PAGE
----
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Saturday, January 13, 2018

GOP Senator Threatens to Block Trump Nominees Unless Sessions Reverses Marijuana Decision

Cory Gardner (R-CO) talks with a reporter. (photo: Jacquelyn Martin/AP)
Cory Gardner (R-CO) talks with a reporter. (photo: Jacquelyn Martin/AP)

By Max Greenwood, The Hill
12 January 18
readersupportednews.org
 
en. Cory Gardner (R-Colo.) threatened on Thursday to start holding up the confirmation process for White House Justice Department nominees unless Attorney General Jeff Sessions reverses a decision to roll back a policy allowing legalized recreational use of marijuana in some states.

Gardner said in a series of tweets that Sessions had told him before he was confirmed by the Senate that he would not change an Obama-era policy that discouraged federal prosecutors from pursuing marijuana-related offenses in states where the substance had been legalized. Colorado is one of those states.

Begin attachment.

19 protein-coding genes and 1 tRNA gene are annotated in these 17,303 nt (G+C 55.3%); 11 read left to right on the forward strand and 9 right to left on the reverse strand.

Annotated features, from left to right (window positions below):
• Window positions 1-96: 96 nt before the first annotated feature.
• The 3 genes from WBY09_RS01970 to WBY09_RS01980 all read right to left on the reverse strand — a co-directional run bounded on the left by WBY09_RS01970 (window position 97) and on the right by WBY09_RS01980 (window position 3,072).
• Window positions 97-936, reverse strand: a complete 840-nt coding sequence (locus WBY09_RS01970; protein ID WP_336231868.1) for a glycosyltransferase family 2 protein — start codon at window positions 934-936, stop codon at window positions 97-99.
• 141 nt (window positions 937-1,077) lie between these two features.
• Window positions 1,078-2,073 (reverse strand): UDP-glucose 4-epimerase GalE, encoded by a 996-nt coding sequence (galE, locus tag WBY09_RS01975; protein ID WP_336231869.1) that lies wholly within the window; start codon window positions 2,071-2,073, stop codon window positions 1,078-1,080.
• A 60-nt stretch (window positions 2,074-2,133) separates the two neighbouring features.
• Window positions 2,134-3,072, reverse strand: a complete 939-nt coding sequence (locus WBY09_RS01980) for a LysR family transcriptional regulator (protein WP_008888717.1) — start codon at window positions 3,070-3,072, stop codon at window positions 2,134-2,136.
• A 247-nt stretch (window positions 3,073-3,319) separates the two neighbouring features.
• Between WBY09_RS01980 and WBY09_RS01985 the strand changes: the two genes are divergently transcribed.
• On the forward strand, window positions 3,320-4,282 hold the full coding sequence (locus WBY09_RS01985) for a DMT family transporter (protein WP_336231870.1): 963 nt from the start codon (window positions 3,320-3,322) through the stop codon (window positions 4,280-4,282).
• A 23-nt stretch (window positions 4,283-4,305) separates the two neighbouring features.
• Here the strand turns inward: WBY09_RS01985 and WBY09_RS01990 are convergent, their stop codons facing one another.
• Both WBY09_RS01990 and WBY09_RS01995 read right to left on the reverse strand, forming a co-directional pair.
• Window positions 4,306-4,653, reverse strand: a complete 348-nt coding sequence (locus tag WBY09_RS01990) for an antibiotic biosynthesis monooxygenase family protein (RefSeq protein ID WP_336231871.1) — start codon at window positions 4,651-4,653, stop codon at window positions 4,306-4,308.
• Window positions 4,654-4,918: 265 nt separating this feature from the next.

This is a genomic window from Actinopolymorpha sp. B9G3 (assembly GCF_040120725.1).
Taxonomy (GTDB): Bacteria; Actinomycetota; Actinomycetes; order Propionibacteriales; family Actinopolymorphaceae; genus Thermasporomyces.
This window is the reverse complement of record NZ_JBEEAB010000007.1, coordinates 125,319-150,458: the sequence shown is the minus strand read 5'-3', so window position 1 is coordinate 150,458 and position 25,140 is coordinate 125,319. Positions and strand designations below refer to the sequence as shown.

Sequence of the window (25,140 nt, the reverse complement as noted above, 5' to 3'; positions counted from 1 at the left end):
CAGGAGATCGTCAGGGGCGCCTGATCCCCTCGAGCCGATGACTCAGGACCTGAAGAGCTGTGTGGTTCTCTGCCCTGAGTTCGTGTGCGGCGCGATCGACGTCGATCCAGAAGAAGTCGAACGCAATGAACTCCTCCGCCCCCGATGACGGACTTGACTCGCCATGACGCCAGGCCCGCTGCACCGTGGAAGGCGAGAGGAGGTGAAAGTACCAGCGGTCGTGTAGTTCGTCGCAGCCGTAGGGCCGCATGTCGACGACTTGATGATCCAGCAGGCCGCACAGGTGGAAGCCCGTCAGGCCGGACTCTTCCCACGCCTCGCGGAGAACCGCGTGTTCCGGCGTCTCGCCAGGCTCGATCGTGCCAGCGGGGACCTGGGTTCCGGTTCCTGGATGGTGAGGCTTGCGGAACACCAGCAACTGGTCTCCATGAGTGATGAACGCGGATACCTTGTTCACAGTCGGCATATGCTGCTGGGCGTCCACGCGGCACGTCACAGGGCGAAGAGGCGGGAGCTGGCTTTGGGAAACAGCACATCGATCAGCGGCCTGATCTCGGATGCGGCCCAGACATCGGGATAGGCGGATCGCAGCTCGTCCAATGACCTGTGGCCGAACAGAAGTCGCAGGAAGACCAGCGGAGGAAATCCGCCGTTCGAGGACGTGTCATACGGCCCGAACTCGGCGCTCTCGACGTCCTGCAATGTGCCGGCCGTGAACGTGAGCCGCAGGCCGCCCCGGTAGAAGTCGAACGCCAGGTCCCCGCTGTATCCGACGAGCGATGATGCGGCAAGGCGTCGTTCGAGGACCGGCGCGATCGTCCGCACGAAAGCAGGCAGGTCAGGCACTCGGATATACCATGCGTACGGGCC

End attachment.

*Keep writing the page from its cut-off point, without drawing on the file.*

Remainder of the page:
This reported action directly contradicts what Attorney General Sessions told me prior to his confirmation. With no prior notice to Congress, the Justice Department has trampled on the will of the voters in CO and other states.

I am prepared to take all steps necessary, including holding DOJ nominees, until the Attorney General lives up to the commitment he made to me prior to his confirmation.
Sessions moved on Thursday to roll back the so-called Cole memo, written by former U.S. Attorney General James Cole, which effectively gave states that chose to legalize marijuana the leeway to do so. So far, six states have legalized recreational use of the substance, though it remains federally prohibited.

Gardner's home state, Colorado, was among the first states to legalize recreational marijuana use in 2012.

Sessions has been a longtime opponent of marijuana legalization. But in a 2016 interview with 9News in Denver, then-candidate Donald Trump said that he would not support using federal power to crack down on marijuana legalization, adding that the issue should be left to the states. 

The Justice Department's reversal of the Cole memo on Thursday came three days after California's new law allowing recreational marijuana use went into effect.

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